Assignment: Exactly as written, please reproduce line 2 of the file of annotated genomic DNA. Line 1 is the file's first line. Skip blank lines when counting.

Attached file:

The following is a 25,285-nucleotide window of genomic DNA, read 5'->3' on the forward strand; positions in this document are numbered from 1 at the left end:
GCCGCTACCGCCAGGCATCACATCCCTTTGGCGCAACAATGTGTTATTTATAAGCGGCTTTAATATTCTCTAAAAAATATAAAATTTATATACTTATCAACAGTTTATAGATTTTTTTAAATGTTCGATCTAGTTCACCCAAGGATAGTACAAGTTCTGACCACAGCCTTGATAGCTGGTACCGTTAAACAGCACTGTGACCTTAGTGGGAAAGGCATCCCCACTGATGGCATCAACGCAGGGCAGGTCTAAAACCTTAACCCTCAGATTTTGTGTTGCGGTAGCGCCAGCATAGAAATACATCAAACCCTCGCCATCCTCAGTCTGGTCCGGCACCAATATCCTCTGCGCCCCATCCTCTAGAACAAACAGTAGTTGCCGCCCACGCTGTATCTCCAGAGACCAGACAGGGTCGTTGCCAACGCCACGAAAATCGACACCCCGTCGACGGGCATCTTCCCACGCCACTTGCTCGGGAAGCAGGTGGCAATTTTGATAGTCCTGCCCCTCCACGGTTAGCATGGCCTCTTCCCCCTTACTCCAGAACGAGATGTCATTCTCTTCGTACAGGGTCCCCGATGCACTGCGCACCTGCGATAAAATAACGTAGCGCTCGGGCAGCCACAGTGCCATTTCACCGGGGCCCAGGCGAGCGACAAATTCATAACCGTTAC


GCCGCTACCGCCAGGCATCACATCCCTTTGGCGCAACAATGTGTTATTTATAAGCGGCTTTAATATTCTCTAAAAAATATAAAATTTATATACTTATCAACAGTTTATAGATTTTTTTAAATGTTCGATCTAGTTCACCCAAGGATAGTACAAGTTCTGACCACAGCCTTGATAGCTGGTACCGTTAAACAGCACTGTGACCTTAGTGGGAAAGGCATCCCCACTGATGGCATCAACGCAGGGCAGGTCTAAAACCTTAACCCTCAGATTTTGTGTTGCGGTAGCGCCAGCATAGAAATACATCAAACCCTCGCCATCCTCAGTCTGGTCCGGCACCAATATCCTCTGCGCCCCATCCTCTAGAACAAACAGTAGTTGCCGCCCACGCTGTATCTCCAGAGACCAGACAGGGTCGTTGCCAACGCCACGAAAATCGACACCCCGTCGACGGGCATCTTCCCACGCCACTTGCTCGGGAAGCAGGTGGCAATTTTGATAGTCCTGCCCCTCCACGGTTAGCATGGCCTCTTCCCCCTTACTCCAGAACGAGATGTCATTCTCTTCGTACAGGGTCCCCGATGCACTGCGCACCTGCGATAAAATAACGTAGCGCTCGGGCAGCCACAGTGCCATTTCACCGGGGCCCAGGCGAGCGACAAATTCATAACCGTTAC